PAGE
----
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San Jose Hosts Inaugural “ViaVelo” Event Celebrating Cycling

San Jose, California, recently joined cities around the world in promoting car-free streets by hosting its first ciclovía, the Mattson Technology ViaVelo, which opened a portion of San Fernando Street in downtown to pedestrians, bicycle riders, and skaters. San Jose's first foray into ciclovía events was a hit with sponsors, elected officials and the throngs of people who showed up to enjoy the day. Though the city hasn't yet committed to more ViaVelos, the foundation has been set and the community seems poised to embrace them.

[intro music]
Speaker: [0:13] Today we're extremely excited to be here with the first Mattson Technology San Jose Via Velo.

[music continues and fades]

Corinne Winter: [0:23] This is a street closure in some ways, and in other ways this is a street opening because we normally think of streets as places for cars. But I like to think of streets more as for people. By opening up the streets to the community we're allowing people to come out and utilize this public space in a much more active way.
Chuck Reed: [0:42] Well, first off we just closed down the streets so people can take their kids on their strollers, ride a bike, come out on rollerblades, anything you want right on the street. It's kind of a novel thing. And a lot of entertainment and things going on, just to have a little fun and get people out of their houses into some recreation.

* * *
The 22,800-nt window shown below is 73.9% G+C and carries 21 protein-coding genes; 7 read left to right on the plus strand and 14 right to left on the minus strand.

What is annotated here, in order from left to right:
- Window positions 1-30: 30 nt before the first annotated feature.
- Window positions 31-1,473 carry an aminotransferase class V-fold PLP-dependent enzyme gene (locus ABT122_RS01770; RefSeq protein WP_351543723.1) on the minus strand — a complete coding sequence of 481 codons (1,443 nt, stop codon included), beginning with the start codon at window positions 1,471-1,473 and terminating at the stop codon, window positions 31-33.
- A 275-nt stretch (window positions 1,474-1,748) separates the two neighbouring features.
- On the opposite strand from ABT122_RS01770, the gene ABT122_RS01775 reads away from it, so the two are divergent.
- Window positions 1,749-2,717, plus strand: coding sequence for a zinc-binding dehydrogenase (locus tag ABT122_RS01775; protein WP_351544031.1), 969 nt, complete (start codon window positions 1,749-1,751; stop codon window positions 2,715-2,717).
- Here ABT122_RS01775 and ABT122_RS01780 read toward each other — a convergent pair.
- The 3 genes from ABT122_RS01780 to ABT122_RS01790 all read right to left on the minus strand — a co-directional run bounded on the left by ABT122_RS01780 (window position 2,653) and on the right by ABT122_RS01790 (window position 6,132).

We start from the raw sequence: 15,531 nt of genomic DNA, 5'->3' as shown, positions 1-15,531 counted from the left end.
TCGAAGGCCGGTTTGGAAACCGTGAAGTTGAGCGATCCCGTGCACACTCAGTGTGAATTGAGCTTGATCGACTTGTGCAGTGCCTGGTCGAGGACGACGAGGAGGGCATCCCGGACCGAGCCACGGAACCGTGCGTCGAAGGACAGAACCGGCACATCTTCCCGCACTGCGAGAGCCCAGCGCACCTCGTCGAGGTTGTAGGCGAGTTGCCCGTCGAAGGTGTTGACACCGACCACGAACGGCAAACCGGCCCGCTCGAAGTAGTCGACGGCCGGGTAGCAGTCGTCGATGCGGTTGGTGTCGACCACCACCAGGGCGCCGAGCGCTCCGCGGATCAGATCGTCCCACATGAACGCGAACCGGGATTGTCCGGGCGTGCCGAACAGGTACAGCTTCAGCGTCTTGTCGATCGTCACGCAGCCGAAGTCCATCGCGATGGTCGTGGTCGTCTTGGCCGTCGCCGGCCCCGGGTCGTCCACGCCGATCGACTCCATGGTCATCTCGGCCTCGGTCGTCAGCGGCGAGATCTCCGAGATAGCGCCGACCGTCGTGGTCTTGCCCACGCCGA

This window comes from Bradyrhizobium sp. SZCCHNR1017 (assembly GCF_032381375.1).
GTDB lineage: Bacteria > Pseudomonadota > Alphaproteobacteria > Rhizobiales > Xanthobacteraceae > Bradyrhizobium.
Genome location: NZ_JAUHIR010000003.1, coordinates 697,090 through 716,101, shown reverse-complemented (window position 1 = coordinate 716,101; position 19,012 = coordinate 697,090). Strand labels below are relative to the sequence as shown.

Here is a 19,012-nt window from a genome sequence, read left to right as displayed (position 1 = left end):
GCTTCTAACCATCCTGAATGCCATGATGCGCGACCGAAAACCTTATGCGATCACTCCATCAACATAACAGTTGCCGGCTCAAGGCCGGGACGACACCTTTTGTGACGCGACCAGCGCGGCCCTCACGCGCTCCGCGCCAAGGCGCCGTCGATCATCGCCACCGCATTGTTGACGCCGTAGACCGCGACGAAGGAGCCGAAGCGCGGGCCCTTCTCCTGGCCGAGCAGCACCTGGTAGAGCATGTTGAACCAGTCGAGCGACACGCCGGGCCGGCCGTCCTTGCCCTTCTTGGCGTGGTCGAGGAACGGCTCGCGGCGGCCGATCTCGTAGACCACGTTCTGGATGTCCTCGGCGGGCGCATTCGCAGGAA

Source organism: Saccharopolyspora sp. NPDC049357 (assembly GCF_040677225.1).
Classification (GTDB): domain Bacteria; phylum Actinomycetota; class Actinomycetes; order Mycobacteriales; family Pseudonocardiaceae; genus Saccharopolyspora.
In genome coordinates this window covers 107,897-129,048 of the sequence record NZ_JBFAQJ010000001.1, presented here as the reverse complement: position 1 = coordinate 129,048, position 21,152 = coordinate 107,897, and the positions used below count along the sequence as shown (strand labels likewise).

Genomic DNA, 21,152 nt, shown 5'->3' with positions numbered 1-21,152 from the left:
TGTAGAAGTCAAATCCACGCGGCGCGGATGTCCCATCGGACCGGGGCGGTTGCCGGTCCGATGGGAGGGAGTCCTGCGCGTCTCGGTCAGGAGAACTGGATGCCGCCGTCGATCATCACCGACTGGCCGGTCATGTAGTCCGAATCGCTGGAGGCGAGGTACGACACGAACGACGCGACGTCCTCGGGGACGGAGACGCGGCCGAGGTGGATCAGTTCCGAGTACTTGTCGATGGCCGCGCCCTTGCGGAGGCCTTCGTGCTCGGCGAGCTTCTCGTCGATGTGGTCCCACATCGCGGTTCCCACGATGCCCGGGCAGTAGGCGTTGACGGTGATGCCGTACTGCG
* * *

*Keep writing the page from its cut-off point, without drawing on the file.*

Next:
Rose Herrera: [0:58] It's a wonderful event to bring out the whole community to celebrate bike riding in San Jose. And bike riding for people of all ages-children, their parents, and their grandparents and everyone.
Dave Dutton: [1:12] If you want to think about the first time you ever rode a bike and your parent first let go and you were free for that second-that feeling! So to try and bring that feeling back to families.
Courtney Karnes: [1:21] You see lots of kids out on their bikes excited about getting in shape with their parents, doing something outdoors with their parents. Lots of art projects and obstacle courses. We see healthy food demonstrations. We see people who are excited about being outdoors.
Speakers: [1:36] Bike party!

[music]

Girl: [1:39] Here we go!

[bicycle bell rings]

Speaker: [1:41] We're just cruising. Cruising! Stay green, baby! Stay green! Yeah!
Katie: [1:45] My name is Katie. I'm with San Jose Bike party, and Bike Party has collaborated with the Silicon Valley Bike Coalition to lead some really cool touring rides during the Via Velo event. So instead of just sticking around and looking at booths, you can actually get on your bike and go for a brief bike ride during the event.